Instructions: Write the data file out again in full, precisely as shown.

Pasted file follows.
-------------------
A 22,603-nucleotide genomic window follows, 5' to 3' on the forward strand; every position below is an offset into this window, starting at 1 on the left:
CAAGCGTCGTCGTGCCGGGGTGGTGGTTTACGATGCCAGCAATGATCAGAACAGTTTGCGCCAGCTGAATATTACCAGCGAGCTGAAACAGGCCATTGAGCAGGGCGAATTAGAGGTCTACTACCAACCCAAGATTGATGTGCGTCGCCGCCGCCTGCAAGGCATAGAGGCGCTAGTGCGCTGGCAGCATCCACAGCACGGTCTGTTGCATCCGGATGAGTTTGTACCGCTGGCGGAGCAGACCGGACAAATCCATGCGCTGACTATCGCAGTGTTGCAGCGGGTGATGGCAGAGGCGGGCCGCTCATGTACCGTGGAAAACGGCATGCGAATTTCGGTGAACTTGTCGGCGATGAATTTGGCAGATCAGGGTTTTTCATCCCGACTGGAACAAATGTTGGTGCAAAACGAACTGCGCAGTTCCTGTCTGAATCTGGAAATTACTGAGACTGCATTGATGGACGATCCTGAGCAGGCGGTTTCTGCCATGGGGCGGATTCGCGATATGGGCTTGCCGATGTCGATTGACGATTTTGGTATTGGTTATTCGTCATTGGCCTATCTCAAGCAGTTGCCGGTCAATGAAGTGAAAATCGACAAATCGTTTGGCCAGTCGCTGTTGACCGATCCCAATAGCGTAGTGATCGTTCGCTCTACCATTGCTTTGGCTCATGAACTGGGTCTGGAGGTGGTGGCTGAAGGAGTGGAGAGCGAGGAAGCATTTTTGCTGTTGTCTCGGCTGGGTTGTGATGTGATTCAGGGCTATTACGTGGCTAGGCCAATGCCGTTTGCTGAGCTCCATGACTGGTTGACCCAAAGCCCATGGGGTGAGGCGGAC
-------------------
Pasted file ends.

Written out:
A 22,603-nucleotide genomic window follows, 5' to 3' on the forward strand; every position below is an offset into this window, starting at 1 on the left:
CAAGCGTCGTCGTGCCGGGGTGGTGGTTTACGATGCCAGCAATGATCAGAACAGTTTGCGCCAGCTGAATATTACCAGCGAGCTGAAACAGGCCATTGAGCAGGGCGAATTAGAGGTCTACTACCAACCCAAGATTGATGTGCGTCGCCGCCGCCTGCAAGGCATAGAGGCGCTAGTGCGCTGGCAGCATCCACAGCACGGTCTGTTGCATCCGGATGAGTTTGTACCGCTGGCGGAGCAGACCGGACAAATCCATGCGCTGACTATCGCAGTGTTGCAGCGGGTGATGGCAGAGGCGGGCCGCTCATGTACCGTGGAAAACGGCATGCGAATTTCGGTGAACTTGTCGGCGATGAATTTGGCAGATCAGGGTTTTTCATCCCGACTGGAACAAATGTTGGTGCAAAACGAACTGCGCAGTTCCTGTCTGAATCTGGAAATTACTGAGACTGCATTGATGGACGATCCTGAGCAGGCGGTTTCTGCCATGGGGCGGATTCGCGATATGGGCTTGCCGATGTCGATTGACGATTTTGGTATTGGTTATTCGTCATTGGCCTATCTCAAGCAGTTGCCGGTCAATGAAGTGAAAATCGACAAATCGTTTGGCCAGTCGCTGTTGACCGATCCCAATAGCGTAGTGATCGTTCGCTCTACCATTGCTTTGGCTCATGAACTGGGTCTGGAGGTGGTGGCTGAAGGAGTGGAGAGCGAGGAAGCATTTTTGCTGTTGTCTCGGCTGGGTTGTGATGTGATTCAGGGCTATTACGTGGCTAGGCCAATGCCGTTTGCTGAGCTCCATGACTGGTTGACCCAAAGCCCATGGGGTGAGGCGGAC